Wikipedia is meant to be a starting point, not a final source of knowledge. It is permanently incomplete and evolving, with continuous formal and informal review. Delving into that process, learners can explore critical reading, digital literacy and deep questions of knowledge. Dr Martin Poulter, Jisc Wikimedia ambassador, gives us his top ten tips for educators using Wikipedia…
1. Discuss and review
Discussion is central to Wikipedia. Click on “Talk” at the top of an article to see discussions, sometimes very extensive, about the article’s problems and how it could be improved. This link will also show the quality rating that Wikipedians have given the article. These formal and informal reviews are an opportunity to promote critical reading: get learners in the habit of reading these discussions and weighing in with their own comments.
2. Question the policies
Wikipedia requires originally-worded statements of fact with a citation to a reliable, published source which is independent of the thing written about. Each aspect of this definition can be explored and challenged in class discussion: why are many sources not “reliable”? What makes an article “neutral”? Why not just copy text from other sites? These questions can frame a discussion of general information literacy or of how scholarly values apply to a subject area.
The encyclopaedia’s many policies and guidelines are potential starting points. Reading the summary at the top of a policy, you can ask what that policy seeks to prevent and how it advances the site’s goal of summarising all human knowledge.
3. Look beyond the English language
There are more than 280 language versions of Wikipedia and their differences are a window onto cultural and linguistic variety. Ruth Page of the University of Leicester has used the English and Italian versions of the Murder of Meredith Kercher article to teach about the challenges of writing about controversial topics. An article’s language versions are linked from the bottom left on the desktop version. Manypedia is a tool for comparing different language versions of an article.
4. Look under the bonnet
A wiki stores all changes made to it. With the “View history” button you can see all the versions of an article and the differences between them. The evolution of a controversial article over time can show different agendas competing to shape the structure, sources and phrasing. The article history also shows when the article was vandalised and how long it took to be fixed. It is a way to get learners thinking of Wikipedia articles as contested and in flux rather than as fixed or finished.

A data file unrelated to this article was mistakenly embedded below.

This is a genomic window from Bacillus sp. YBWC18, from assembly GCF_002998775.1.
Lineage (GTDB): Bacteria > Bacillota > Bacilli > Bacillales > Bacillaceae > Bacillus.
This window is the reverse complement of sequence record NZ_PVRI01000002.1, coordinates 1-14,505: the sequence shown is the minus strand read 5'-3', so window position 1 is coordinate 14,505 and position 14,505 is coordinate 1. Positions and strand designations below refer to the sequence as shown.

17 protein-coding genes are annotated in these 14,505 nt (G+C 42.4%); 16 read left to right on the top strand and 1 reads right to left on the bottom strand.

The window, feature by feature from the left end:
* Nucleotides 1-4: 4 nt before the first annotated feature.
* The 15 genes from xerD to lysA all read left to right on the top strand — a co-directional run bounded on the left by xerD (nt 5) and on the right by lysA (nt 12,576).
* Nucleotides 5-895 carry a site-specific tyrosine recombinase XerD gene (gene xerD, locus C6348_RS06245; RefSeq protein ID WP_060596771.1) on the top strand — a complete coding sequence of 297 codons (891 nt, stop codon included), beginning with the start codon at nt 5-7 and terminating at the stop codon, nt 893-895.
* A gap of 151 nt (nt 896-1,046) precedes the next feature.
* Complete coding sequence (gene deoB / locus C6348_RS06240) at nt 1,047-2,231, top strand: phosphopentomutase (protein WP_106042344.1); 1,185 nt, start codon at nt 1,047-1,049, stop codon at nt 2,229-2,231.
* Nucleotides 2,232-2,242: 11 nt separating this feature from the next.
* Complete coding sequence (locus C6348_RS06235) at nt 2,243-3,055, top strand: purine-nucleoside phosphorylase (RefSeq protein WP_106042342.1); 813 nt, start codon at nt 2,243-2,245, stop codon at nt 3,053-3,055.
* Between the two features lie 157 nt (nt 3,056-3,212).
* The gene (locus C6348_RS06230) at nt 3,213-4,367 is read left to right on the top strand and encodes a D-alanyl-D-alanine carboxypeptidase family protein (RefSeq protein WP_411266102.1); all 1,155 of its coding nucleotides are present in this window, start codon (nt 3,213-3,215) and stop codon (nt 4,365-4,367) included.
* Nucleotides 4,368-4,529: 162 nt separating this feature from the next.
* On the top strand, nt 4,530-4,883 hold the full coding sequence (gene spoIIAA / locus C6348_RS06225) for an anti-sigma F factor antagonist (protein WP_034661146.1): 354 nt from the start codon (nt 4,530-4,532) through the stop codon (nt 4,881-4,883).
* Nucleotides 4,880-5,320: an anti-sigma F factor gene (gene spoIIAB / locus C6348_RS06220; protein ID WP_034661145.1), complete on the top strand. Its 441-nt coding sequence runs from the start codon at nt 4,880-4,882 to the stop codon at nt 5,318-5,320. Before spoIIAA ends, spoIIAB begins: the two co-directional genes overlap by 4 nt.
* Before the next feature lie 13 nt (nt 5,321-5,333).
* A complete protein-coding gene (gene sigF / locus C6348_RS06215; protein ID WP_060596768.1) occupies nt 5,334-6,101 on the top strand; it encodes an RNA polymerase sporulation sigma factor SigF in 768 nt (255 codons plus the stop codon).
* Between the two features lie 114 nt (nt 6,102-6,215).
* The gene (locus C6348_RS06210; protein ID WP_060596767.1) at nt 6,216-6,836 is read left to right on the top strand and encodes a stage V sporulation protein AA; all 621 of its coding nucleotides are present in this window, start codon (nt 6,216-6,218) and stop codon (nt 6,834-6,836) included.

If a learner improves the article, you can use article history to compare it before and after their involvement. The article history also has links that show who contributed to the article and how many people read it each day.
5. Look beyond Wikipedia
Wikipedia is just one of eleven sites creating freely-reusable, interlinked education and reference materials. The Wikimedia family includes Wikisource for texts, Wikibooks for manuals and Wikidata for facts and figures.
6. Create customised books
All pages on Wikimedia sites have a “Print/Export” link. One of the options is to “Create a book” by choosing a group of articles. The results can be exported in e-book formats such as PDF or, for a small charge, as physical books from a print-on-demand publisher. Phil Wane, an academic at Nottingham Trent University, uses this tool to create customised books for his courses about new media.
7. Make changes
The author Martin Gardner said that whenever he wanted to learn a subject, he wrote a book about it. Wikipedia offers that opportunity to any learner: if you really want to learn a topic then create or improve the Wikipedia article and get it reviewed. Educators at all levels are getting learners to do this, most often final-year undergraduates or beginning postgraduates. These assignments need careful planning to align the on-wiki activity with the course objectives and to get active support from Wikipedians. Wikimedia’s educator portal has tips, resources and case studies.
8. Wikimedia Commons
Digital media shared through Wikimedia Commons can be embedded in Wikipedia and other sites, reaching a massive public audience. With free licences, the copyright owner can keep ownership and specifies that any reuse has to involve attribution. Anything from a figure in a journal article to digitised historical documents could be put to work. You can even assign learners to create diagrams illustrating concepts for Wikipedia.
9. Ask for help
Wikimedia is not just a set of web sites but a set of communities. There are real people behind the screen, and many are keen to help. They can be useful in navigating Wikimedia’s often confusing rules, interfaces and culture. Jisc and Wikimedia UK can connect educators and researchers to appropriate Wikipedian expertise.
10. Take and use
All Wikimedia content – text, media and software – is free to reuse for any purpose. You have to obey the licences, usually explained at the foot of the page. Normally this will mean clearly attributing the owner and the licence. Wikimedia Commons currently has 20 million images, video clips and audio clips with an educational or research purpose, including many shared from cultural institutions or open access journals. Take a look at these ten extraordinary images from the Wikimedia Commons from Nicola Yeeles.